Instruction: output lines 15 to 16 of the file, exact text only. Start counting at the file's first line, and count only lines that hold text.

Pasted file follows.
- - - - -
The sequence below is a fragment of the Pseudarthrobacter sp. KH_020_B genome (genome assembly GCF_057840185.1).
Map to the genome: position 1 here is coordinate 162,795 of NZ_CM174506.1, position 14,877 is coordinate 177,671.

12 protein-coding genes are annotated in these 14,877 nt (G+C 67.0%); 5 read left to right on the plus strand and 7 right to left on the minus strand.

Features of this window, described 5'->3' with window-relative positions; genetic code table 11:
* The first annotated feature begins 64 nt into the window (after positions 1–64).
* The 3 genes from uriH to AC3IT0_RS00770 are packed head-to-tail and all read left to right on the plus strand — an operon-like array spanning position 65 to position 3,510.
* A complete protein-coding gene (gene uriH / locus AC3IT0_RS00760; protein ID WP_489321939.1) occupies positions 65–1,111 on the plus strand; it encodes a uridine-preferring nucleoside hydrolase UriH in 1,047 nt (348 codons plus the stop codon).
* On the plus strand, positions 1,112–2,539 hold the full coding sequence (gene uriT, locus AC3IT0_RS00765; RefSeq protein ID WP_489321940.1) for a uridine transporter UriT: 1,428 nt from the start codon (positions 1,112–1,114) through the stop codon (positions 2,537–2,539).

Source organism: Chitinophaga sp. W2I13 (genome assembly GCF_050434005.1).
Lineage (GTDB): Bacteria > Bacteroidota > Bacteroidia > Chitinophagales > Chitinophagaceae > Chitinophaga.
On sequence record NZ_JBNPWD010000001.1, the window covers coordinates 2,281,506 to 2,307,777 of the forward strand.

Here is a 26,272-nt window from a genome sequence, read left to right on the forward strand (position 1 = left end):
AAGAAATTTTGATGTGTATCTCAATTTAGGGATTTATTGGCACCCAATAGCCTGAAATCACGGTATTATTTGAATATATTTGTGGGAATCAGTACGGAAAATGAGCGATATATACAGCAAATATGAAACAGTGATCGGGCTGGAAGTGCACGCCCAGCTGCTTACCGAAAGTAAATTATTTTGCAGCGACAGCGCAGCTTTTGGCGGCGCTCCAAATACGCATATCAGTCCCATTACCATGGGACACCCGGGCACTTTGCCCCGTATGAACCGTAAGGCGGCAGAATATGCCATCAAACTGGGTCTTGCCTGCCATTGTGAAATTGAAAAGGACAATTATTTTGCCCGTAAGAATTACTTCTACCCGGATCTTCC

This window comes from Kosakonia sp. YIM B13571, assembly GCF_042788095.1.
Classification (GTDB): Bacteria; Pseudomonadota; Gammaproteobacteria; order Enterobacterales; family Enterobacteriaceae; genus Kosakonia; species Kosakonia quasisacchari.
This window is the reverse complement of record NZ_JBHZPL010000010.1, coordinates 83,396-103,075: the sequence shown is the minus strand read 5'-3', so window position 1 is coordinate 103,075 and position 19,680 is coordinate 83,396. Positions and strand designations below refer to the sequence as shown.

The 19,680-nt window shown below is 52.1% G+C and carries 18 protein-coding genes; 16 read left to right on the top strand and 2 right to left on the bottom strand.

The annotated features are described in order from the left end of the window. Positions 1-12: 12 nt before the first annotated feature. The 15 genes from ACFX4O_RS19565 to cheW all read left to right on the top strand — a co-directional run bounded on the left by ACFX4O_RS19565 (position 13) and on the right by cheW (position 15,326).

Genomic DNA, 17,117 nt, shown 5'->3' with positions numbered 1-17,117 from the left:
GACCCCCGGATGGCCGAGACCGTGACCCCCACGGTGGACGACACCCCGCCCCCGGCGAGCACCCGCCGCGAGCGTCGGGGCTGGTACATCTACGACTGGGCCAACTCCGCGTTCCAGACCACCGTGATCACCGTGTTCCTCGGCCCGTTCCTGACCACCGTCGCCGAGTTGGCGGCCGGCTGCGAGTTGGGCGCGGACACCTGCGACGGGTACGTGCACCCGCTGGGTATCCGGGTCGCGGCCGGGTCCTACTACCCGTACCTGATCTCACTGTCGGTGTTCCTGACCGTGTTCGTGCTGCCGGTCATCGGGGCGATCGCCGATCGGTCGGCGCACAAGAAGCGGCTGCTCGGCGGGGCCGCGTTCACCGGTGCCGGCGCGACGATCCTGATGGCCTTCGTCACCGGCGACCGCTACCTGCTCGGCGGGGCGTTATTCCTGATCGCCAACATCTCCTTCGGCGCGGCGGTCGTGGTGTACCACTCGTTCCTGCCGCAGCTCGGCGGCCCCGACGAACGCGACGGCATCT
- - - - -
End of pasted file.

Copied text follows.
Classification (GTDB): Bacteria; Pseudomonadota; Gammaproteobacteria; order Enterobacterales; family Enterobacteriaceae; genus Kosakonia; species Kosakonia quasisacchari.
This window is the reverse complement of record NZ_JBHZPL010000010.1, coordinates 83,396-103,075: the sequence shown is the minus strand read 5'-3', so window position 1 is coordinate 103,075 and position 19,680 is coordinate 83,396. Positions and strand designations below refer to the sequence as shown.